Type 2 diabetes

A lot of Aboriginal and Torres Strait Islander people have type 2 diabetes. Type 2 diabetes is the most common form of diabetes affecting mostly older people, however, recently it has been diagnosed in younger people and children [22970].

Type 2 diabetes develops over a long period of time (years). During this time, insulin resistance starts, which is where the insulin production necessary to manage blood glucose levels starts to break down [30253]. Type 2 diabetes runs in the family; if you have a family member with diabetes then you are at risk of developing diabetes. Evidence shows that type 2 diabetes may be delayed  or prevented by keeping fit, eating well, and not smoking tobacco.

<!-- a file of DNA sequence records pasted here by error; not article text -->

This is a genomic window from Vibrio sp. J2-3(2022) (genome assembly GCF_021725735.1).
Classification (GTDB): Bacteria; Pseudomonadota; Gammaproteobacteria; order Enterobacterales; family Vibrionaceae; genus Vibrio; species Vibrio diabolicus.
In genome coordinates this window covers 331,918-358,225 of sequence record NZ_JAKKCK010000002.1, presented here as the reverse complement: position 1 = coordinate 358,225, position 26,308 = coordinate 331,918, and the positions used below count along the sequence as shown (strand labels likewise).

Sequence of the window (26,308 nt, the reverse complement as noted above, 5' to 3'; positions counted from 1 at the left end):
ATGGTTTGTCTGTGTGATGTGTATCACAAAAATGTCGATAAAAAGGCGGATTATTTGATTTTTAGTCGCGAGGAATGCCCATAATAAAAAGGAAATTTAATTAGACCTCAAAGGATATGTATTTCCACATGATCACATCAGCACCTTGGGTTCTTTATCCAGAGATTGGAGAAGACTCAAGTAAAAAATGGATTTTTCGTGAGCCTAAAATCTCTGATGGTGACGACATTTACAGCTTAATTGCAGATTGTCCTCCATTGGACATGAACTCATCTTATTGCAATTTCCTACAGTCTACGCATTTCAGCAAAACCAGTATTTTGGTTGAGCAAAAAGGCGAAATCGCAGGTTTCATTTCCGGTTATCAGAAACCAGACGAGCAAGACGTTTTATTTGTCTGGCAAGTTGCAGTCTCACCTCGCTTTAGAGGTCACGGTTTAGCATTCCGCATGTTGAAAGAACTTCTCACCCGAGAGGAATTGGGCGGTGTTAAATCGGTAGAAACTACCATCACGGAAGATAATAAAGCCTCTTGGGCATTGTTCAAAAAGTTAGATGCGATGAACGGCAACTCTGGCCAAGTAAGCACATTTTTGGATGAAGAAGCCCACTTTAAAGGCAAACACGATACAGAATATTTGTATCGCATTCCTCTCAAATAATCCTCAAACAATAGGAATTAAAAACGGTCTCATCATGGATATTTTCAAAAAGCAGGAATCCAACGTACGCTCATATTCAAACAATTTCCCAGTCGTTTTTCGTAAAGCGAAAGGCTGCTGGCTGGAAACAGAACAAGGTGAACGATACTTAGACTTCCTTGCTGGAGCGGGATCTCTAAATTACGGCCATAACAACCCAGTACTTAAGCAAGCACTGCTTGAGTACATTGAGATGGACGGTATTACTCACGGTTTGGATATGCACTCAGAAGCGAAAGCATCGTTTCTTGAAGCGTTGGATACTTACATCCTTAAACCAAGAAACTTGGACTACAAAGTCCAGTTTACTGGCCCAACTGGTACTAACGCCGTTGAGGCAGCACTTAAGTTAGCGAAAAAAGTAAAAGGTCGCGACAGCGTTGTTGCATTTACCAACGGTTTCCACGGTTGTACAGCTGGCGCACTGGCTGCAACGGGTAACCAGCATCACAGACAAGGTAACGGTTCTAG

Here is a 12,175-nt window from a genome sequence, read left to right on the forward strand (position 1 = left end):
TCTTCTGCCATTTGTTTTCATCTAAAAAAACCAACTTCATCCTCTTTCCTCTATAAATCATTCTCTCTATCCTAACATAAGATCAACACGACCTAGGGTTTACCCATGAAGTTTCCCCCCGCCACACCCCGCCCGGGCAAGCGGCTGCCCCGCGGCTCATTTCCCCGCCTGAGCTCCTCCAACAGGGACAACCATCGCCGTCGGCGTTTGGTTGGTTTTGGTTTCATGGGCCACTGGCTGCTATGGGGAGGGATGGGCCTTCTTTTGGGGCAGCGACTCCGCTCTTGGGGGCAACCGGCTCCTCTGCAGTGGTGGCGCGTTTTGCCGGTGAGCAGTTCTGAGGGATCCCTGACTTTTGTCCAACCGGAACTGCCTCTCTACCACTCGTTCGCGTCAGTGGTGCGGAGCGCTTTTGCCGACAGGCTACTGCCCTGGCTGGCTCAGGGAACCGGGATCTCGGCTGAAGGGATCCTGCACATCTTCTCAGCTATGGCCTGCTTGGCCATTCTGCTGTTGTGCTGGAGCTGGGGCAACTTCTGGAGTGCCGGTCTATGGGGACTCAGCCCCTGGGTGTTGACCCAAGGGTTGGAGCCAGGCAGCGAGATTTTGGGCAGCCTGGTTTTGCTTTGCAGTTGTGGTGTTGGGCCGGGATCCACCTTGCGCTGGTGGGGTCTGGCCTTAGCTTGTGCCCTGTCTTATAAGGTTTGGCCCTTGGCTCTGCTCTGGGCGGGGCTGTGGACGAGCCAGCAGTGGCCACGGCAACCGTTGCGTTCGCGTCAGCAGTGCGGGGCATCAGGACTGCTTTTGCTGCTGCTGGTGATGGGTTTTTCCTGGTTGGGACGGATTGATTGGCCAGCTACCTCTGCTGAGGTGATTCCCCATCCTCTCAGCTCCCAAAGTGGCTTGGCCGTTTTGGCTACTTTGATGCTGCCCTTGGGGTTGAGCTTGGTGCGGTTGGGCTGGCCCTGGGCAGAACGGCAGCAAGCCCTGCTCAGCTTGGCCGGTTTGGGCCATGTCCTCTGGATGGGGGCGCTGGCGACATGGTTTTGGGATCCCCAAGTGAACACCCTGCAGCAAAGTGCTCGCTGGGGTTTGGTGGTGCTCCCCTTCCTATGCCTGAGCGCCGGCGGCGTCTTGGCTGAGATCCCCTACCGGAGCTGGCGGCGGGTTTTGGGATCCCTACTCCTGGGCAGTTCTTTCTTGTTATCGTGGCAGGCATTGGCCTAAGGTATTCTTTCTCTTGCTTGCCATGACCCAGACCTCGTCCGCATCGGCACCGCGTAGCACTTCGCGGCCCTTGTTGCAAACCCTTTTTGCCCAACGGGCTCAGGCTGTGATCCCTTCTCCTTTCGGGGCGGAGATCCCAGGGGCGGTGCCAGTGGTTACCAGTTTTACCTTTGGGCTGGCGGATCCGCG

Many people with type 2 diabetes have no symptoms. As type 2 diabetes is often diagnosed at a later age, sometimes signs are dismissed as a part of ‘getting older’. Sometimes by the time type 2 diabetes is diagnosed, the complications of diabetes may already be present [30253].

To assist people with managing their diabetes there is the National Diabetes Services Scheme (NDSS). NDSS is an Australian Government initiative administered by Diabetes Australia in all states and territories. Registration with the NDSS is open to all Australians who are diagnosed with diabetes.


Key resources

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Janganpa Jukurrpa (Brush-tailed Possum Dreaming) by Phyllis Napurrurla Williams

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